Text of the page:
Sylvain Pataille Trio

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$ 236.00

Pataille is a genius. But he is also a farmer, just doing what he knows is right for the land. He works biodynamically, plows by horse, and expresses not only Marsannay, but each of the many vineyards and rare, nearly-gone grapes of the region with precision, and elegance, and depth. When you think of natural wine, all to often the fuzzy, barnyard-y, soif-y stuff comes to mind. These are among the most serious and crystalline wines I've had, and yet they could not be more of nature itself, and someone who truly understands it. This is a special collection of three of Sylvain Pataille's rarest and most beautiful wines, wines that prove place and speak volumes with no words at all.

Three wines:

Marsannay Rosé Fleur de Pinot, 2015: A rosé made of mostly Pinot Noir with a touch of Pinot Beurot, from vines planted in the 1930s; this is as stunning as rosé gets. It's not  bubblegum pink or filled with grapefruit and cartwheels; it's serious f'ing wine that runs deep and lasts forever, waxy, rosy, and infinite in its seduction and length. It is a masterpiece, a Van Gough to the herd of paint-by-numbers, a wine that can age but will no doubt disappear before its time, because it is all too enchanting not to open.
Marsannay Blanc Chardonnay Rose, 2015: This white wine might be one of the rarest things you ever drink. The grape is a pink-hued mutation of Chardonnay, specific to the Marsannay area. Sylvain noticed charming pops of pink growing amongst his Chardonnay, and another brilliant producer and friend of his (Bruno Clair) confirmed it was indeed the rare Chardonnay Rose. Sylvain began bottling it on its own, and he makes only two barrels of this incredibly complex, salty, dynamic white.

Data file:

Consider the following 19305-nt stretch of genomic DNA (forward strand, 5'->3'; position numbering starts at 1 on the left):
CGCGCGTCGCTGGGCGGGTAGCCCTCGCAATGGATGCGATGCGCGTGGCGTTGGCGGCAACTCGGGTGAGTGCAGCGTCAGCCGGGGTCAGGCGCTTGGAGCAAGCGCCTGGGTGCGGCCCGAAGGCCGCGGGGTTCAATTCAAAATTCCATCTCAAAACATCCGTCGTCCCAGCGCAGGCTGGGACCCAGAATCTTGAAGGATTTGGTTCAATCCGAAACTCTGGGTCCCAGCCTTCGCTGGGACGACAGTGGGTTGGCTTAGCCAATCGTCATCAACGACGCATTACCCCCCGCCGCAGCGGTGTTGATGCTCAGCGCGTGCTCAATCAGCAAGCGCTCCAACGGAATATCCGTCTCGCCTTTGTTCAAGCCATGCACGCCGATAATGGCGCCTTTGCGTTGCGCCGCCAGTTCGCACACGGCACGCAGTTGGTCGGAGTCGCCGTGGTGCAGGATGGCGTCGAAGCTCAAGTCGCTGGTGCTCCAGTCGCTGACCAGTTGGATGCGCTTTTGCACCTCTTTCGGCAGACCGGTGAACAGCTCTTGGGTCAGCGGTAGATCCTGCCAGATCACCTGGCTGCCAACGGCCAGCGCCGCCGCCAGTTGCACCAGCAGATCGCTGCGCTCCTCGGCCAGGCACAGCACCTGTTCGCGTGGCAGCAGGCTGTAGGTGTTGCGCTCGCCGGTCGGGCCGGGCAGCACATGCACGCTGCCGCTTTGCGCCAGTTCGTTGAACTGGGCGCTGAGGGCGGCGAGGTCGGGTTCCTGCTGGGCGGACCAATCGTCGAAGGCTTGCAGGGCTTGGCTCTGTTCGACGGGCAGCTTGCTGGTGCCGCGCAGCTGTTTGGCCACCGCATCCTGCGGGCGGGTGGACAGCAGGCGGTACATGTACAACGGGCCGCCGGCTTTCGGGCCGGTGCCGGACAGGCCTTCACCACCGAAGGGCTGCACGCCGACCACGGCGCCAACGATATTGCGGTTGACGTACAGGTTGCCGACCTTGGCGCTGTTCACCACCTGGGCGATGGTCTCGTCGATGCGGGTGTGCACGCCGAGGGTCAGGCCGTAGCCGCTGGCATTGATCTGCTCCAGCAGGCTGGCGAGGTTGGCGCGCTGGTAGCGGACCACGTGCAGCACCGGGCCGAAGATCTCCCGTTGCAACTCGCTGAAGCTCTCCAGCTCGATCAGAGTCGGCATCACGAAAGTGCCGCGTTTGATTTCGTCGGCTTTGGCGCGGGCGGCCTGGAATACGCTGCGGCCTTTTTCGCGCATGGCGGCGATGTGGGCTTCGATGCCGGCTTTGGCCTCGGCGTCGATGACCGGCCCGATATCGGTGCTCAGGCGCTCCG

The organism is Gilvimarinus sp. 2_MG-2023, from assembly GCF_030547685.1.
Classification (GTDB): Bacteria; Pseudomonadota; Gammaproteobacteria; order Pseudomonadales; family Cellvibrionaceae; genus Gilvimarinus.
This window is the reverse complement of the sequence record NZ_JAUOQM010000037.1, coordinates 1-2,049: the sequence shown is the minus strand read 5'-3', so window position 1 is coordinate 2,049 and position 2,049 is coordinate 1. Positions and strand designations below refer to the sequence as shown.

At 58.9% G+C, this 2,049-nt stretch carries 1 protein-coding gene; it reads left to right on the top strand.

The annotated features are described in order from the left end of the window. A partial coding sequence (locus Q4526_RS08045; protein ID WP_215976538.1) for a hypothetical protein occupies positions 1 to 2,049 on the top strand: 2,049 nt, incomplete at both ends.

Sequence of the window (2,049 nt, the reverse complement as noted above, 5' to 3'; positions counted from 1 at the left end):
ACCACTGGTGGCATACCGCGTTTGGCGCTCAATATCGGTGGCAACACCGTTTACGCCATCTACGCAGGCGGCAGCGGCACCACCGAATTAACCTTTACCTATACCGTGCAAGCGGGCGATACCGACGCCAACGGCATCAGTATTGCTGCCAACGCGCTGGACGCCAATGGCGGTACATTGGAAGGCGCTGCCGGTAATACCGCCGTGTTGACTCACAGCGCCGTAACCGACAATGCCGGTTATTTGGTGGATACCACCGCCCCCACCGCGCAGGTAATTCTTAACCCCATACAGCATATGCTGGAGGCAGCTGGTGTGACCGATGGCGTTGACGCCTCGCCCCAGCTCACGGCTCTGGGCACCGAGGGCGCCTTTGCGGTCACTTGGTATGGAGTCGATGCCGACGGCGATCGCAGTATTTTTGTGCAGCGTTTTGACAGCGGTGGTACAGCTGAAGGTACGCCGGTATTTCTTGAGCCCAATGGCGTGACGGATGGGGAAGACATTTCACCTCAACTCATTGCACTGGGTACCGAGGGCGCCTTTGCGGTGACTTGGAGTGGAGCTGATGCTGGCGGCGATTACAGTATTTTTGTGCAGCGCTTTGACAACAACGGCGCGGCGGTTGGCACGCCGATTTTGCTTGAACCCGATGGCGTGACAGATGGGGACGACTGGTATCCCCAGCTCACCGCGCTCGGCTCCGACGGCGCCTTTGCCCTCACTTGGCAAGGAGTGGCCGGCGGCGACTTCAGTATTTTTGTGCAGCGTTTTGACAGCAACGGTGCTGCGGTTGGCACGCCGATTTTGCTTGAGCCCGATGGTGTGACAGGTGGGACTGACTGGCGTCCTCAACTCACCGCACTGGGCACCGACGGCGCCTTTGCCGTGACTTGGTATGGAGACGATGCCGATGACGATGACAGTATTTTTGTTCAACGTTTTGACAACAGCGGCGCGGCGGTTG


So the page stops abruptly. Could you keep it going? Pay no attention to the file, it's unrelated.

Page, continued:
Marsannay Aligoté Doré 'Auvonnes Au Pépé,' 2014: Different than the modern Aligoté Vert, Aligoté Doré is the pre-clonal version; it is very, very rare. It's not propagated anywhere, so the vines that do exist are very old, and for that reason, intensely expressive. Sylvain's vines, which belonged to his grandfather (Pépé, of course) produce a wine of such golden depth and complexity, such tension between broad, expansive reach and laser-like minerality, between delicate and powerful, that you'd have to taste it to believe it. And he only makes 25 cases. I am about to call this my favorite of the three, and then I think back to Fleur de Pinot, and can't say. I just know these are wines that baffle and confound me, delight and pacify me in the most honest and true ways a wine can do such things to a person.